Hurricane Damage – Just Wait For The Special Assessment?

How About Reserve Funds?

An Opinion By Jan Bergemann 
Published Sunday, November 13, 2005

This year will bring a rude awakening for many owners living in associations.  Hurricane Wilma brought lots of devastation, not only for your property.  Wait for your wallet to get hit – real hard!

Many homeowners and condo unit owners will see lots of special assessments -- and huge ones!  If increases of your power bill and your insurance premium weren’t enough, here comes a real shocker:  Special Assessments!

Many owners don't realize that the association is responsible for hurricane damage to common areas.  Buildings like clubhouses are insured (minimum high deductibles), but insurance is not available for landscaping -- trees and bushes.  I know of communities where all the high-priced trees, which had been replanted after 2004’s hurricane, were wiped out again in 2005.  And I know a few association officials who are afraid to tell the homeowners of the final cost – meaning more special assessments!

Many homeowners are trying to cover the deductibles for damages to their own homes.  Add now special assessments levied by the associations, and we will see that many owners will suffer serious financial problems.

All the proponents of associations forget to add these liabilities in their dreams of “protecting property values,” the sales gimmick of the HOA service providers.   Please never forget one thing:  These associations create not only double-taxation, but as well a huge liability for the owner.  We will most likely see associations that have to charge special assessments of $10,000 and more PER PARCEL OR UNIT.   (Owners who live outside an association don’t have to pay assessments in addition to their property taxes.)  Figure out how much your property values have to go up in order to recover that?  When people buy into these associations, they are not being told that this can happen.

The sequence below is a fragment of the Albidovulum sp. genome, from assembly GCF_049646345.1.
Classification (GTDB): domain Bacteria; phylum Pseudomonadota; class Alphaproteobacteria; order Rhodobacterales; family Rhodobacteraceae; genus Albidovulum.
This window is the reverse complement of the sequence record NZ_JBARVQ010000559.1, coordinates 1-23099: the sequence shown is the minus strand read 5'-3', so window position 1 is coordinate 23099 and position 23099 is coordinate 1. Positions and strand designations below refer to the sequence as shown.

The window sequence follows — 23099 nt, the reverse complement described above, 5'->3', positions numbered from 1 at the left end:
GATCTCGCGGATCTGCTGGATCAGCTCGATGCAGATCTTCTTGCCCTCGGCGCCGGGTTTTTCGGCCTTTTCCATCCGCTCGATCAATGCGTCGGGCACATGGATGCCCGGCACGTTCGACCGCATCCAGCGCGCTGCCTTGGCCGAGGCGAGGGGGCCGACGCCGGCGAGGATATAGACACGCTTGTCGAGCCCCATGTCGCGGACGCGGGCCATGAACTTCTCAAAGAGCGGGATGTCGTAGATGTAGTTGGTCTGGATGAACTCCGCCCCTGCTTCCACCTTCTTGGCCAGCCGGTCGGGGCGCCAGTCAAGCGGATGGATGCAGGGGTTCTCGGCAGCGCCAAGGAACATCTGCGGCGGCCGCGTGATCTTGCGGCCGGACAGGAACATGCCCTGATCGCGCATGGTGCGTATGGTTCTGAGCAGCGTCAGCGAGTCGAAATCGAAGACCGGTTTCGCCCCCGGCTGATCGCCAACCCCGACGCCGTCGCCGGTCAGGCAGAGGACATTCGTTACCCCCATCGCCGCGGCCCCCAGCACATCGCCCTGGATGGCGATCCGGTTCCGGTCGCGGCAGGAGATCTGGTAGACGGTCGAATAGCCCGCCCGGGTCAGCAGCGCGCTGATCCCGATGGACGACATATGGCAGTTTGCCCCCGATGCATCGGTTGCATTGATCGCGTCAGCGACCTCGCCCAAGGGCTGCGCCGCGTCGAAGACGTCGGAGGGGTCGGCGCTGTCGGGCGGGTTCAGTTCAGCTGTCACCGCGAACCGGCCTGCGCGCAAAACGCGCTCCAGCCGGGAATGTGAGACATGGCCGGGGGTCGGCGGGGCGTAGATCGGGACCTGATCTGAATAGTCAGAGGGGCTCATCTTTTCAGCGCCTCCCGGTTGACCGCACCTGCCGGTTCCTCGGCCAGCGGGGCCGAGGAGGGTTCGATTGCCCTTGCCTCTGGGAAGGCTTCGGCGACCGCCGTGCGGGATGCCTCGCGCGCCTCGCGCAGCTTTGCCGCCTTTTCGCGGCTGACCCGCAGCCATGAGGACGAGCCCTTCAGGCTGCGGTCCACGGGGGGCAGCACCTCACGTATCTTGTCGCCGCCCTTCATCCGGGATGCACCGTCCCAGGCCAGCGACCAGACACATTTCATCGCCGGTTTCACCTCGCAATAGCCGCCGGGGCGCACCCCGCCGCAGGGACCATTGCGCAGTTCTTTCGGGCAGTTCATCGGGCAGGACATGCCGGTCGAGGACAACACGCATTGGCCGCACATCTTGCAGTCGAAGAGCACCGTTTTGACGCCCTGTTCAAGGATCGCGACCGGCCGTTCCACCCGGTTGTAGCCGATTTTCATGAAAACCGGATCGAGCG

This brings us to the hotly debated issue of reserve funds. 

Debates over reserve funds have killed legislative bills and pitted neighbors against neighbors.  Proponents feel that only fully funded reserve funds will help for “rainy days.”  While everybody seems to agree that reserve funds benefit all owners, many oppose the creation of reserve funds for one simple reason.  Boards are known to circumvent the statutes, often encouraged by their attorneys and management companies, and spend the reserve funds for whatever they want, sometimes even financing their own little pet projects.  And as long as there are no real safeguards, these shenanigans will continue. 

As long as our laws grant nearly unlimited immunity from civil liability to the directors of the board, these violations will not stop.  The total lack of accountability even encourages directors to violate the existing statutes.

Last year we even saw a bill – Association emergency powers in catastrophic events (HB 1593) – that in the opinion of many opponents was an open invitation to “legalized looting.”   A wording like the following paragraph may be too tempting to resist for, even for many honest citizens!  "Actions by the board taken in good faith during a catastrophic emergency bind the association and create a rebuttable presumption of being reasonable and necessary.  Any officer, director, agent, or employee of the association who acts with a reasonable belief that such actions comply with this section is immune from civil liability for such actions, except in the case of willful misconduct."  

Try to prove “willful misconduct”!

Provisions like this written into law eliminate any accountability and create the necessary openings to allow kickbacks and similar shenanigans!

I think we need reserve funds -- like families need savings accounts.  If there are no reserve funds, especially people with low income or fixed income will have serious problems coming up with the money needed for special assessments.  The Condo Act even allows owners to vote down the requirement of reserve funds (FS 718.112(2)(f)(2).  And many do!